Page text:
Sallenger, A. H., Doran, K. S. & Howd, P. A. Hotspot of accelerated sea-level rise on the Atlantic coast of North America. Nat. Clim. Chang. 2, 884–888 (2012).
Ezer, T. & Corlett, W. B. Is sea level rise accelerating in the Chesapeake Bay? A demonstration of a novel new approach for analyzing sea level data. Geophys. Res. Lett. 39, L19605 (2012).
Dokka, R. K. The role of deep processes in late 20th century subsidence of New Orleans and coastal areas of southern Louisiana and Mississippi. J. Geophys. Res.-Solid Earth 116, 1978–2012 (2011).
Jones, C. E. et al. Anthropogenic and geologic influences on subsidence in the vicinity of New Orleans, Louisiana. J. Geophys. Res.-Solid Earth 121, 3867–3887 (2016).
Eggleston, J. & Pope, J. Land subsidence and relative sea-level rise in the southern Chesapeake Bay region. U.S. Geological Survey Circular 1392; https://doi.org/10.3133/cir1392 (2013).
Sweet, W. V. & Park, J. From the extreme to the mean: Acceleration and tipping points of coastal inundation from sea level rise. Earth’s Future 2, 579–600 (2014).
Jevrejeva, S., Moore, J. C., Grinsted, A. & Woodworth, P. L. Recent global sea level acceleration started 200 years ago? Geophys. Res. Lett. 35, L08715 (2008).
Church, J. A. & White, N. J. Sea-Level Rise from the Late 19th to the Early 21st Century. Surv. Geophys. 32, 585–602 (2011).
Ray, R. & Douglas, B. Experiments in reconstructing twentieth-century sea levels. Prog. Oceanogr. 91, 496–515 (2011).
Dangendorf, D. et al. Reassessment of 20th century global mean sea level rise, Proc. of the Nat. Academy of Sci. 114(23), 5946–595 (2017).
Chen, X. et al. The increasing rate of global mean sea-level rise during 1993–2014. Nature Clim. Change 7(7), 492–495 (2017).
Hay, C. H., Morrow, E., Kopp, R. E. & Mitrovica, J. X. Probabilistic reanalysis of twentieth-century sea level rise. Nature 517, 481–484 (2015).
Stammer, D., Cazenave, A., Ponte, R. M. & Tamisiea, M. E. Causes for contemporary regional sea level changes. Ann. Rev. Mar. Sci. 5, 21–46 (2013).
Hooper, A., Bekaert, D., Spaans, K. & Arikan, M. Recent advances in SAR interferometry time series analysis for measuring crustal deformation. Tectonophysics 514–517, 1–13 (2012).
Zebker, H. A. & Villasenor, J. Decorrelation in interferometric radar echoes. IEEE Trans. Geosci. Remote Sens. 30, 950–959 (1992).
Dixon, T. H. et al. Space geodesy: Subsidence and flooding in New Orleans. Nature 441, 587–588 (2006).
Brooks, B. et al. Contemporaneous Subsidence and Levee Overtopping Potential, Sacramento-San Joaquin Delta, California. San Francisco Estuary and Watershed Science 10; http://escholarship.org/uc/item/15g1b9tm (2012).
Constan A. et al. Multi-temporal InSAR evidence of ground subsidence induced by groundwater withdrawal: the Montellano aquifer (SW Spain). Envir. Earth Sci. 75; https://doi.org/10.10072/s12665-015-5051-x (2015).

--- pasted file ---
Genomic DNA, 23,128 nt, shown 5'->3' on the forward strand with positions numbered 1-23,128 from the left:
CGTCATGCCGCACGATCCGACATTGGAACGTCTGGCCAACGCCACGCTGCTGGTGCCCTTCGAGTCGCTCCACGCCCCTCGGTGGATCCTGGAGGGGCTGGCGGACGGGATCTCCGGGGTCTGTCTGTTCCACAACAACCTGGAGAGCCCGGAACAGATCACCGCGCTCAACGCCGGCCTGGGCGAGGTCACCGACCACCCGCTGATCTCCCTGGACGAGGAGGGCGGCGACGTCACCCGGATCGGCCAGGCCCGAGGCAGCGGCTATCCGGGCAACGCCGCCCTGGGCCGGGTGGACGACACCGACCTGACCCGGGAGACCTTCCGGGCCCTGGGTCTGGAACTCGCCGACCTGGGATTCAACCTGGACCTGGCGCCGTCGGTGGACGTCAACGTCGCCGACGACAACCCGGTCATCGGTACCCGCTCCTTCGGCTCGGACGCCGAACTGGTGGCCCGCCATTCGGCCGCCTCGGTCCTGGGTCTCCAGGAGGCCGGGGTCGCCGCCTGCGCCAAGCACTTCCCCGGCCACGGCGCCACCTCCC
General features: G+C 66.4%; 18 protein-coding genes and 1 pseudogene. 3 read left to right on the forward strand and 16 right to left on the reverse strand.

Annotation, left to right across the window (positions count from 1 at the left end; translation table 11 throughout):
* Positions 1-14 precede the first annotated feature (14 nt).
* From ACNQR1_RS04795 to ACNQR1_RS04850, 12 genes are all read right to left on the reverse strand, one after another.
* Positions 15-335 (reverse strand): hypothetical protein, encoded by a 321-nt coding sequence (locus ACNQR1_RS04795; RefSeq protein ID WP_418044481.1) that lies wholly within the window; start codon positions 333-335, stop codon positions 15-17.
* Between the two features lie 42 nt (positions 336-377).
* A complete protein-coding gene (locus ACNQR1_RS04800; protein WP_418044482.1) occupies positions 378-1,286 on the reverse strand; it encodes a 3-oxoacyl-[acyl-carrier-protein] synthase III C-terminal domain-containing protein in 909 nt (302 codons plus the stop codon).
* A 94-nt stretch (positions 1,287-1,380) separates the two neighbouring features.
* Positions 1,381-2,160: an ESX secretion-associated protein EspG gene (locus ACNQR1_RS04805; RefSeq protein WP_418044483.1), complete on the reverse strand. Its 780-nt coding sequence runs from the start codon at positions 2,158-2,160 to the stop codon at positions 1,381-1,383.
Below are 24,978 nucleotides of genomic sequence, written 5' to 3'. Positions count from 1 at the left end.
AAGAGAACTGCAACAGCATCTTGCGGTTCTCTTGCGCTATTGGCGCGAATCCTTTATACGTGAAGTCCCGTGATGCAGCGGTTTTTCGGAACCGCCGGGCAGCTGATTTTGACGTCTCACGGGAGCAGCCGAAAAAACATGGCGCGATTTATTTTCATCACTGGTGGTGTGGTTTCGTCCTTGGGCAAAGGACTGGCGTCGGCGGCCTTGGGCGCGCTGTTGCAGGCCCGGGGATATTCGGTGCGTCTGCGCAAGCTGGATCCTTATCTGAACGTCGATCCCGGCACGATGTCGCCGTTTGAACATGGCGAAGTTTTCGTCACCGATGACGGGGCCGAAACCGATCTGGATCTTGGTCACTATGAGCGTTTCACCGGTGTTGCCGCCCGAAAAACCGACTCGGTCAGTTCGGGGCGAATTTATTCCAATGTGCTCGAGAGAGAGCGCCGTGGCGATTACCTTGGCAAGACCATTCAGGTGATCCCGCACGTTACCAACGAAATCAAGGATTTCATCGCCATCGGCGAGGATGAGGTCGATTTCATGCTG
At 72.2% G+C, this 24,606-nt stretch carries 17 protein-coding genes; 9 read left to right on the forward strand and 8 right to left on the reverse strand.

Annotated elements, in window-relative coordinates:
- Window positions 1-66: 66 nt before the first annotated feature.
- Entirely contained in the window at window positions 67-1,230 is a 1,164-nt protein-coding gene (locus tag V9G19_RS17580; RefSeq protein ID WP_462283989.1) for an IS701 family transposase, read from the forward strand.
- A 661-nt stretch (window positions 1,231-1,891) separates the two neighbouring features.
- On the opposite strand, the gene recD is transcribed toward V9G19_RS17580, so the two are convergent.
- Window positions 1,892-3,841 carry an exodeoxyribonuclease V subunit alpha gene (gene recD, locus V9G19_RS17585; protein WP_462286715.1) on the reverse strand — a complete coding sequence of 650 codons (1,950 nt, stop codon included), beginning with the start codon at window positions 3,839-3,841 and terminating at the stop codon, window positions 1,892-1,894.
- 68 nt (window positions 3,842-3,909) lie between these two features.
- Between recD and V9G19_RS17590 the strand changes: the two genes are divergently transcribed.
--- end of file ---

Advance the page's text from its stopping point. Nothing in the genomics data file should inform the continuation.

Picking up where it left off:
Farr, T. G., Jones, C. E. & Liu, Z. Progress Report: Subsidence in California, March 2015 - September 2016. http://www.water.ca.gov/waterconditions/docs/2017/JPL%20subsidence%20report%20final%20for%20public%20dec%202016.pdf (2017).
Hammond, W. C., Blewitt, G. & Kreemer, C. GPS Imaging of vertical land motion in California and Nevada: Implications for Sierra Nevada uplift. J. Geophys. Res.-Solid Earth 121, 7681–7703 (2016).
Hoppe E. et al., Historical analysis of tunnel approach displacements using satellite remote sensing, Journal of the Transportation Research Board, No. 2510, 15–23 (2015).
Holdahl, S. R. & Morrison, N. L. Regional investigations of vertical crustal movements in the U.S., using precise relevelings and mareograph data. Tectonophysics 23, 373–390 (1974).
Snay, R. A. & Soler, T. Continuously operating reference station (CORS)—History, applications, and future enhancements. J. Surveying Engineering 134, 95–104 (2008).
Pope, J. P. & Burbey, T. J. Multiple-aquifer characterization from single borehole extensometer records. Ground Water 42, 45–58 (2004).
Hanssen, R. F. Remote sensing and digital image processing in Radar Interferometry: Data Interpretation and Error Analysis (ed. van der Meer, F.) 200–210, (Kluwer Academic Publishers, Dordrecht, Netherlands, 2001).
Bekaert, D., Walters, R. J., Wright, T. J., Hooper, A. J. & Parker, D. J. Statistical comparison of InSAR tropospheric correction techniques. Remote Sens. Environ. 170, 40–47 (2015).
Hussain, E., Hooper, A., Wright, T. J., Walters, R. J. & Bekaert, D. P. S. Interseismic strain accumulation across the central North Anatolian Fault from iteratively unwrapped InSAR measurements. J. Geophys. Res.-Solid Earth 121, 9000–9019 (2016).
Rosen, P. A., Gurrola, E., Sacco, G. F. & Zebker, H. The InSAR scientific computing environment in EUSAR. 9th European Conference on Synthetic Aperture Radar, 730–733; http://ieeexplore.ieee.org/abstract/document/6217174 (2012).
Farr, T. et al. The shuttle radar topography mission. Rev. Geophys. 45, RG2004 (2007).
Bekaert, D., Hooper, A. & Wright, T. J. A spatially variable power law tropospheric correction technique for InSAR data. J. Geophys. Res.-Solid Earth 120, 1345–1356 (2015).
Bekaert, D., Hooper, A., & Wright, T.J., Reassesing the 2006 Guerrero slow slip event, Mexico: implications for large earthquakes in the Guerrero Gap, J. Geophys. Res.-Solid Earth (2015).
We acknowledge JAXA for providing the ALOS images through the Alaska Satellite Facility (ASF) for free and the Nevada Geodetic lab for providing the GPS data used in this study. We thank the GPS community for maintaining the networks and sharing observations. The research was carried out in part at the Jet Propulsion Laboratory, California Institute of Technology, under a contract with the National Aeronautics and Space Administration. B.H., B.B. and D.B. were also supported through funding from the Commonwealth Center for Recurrent Flooding Resiliency (CCRFR).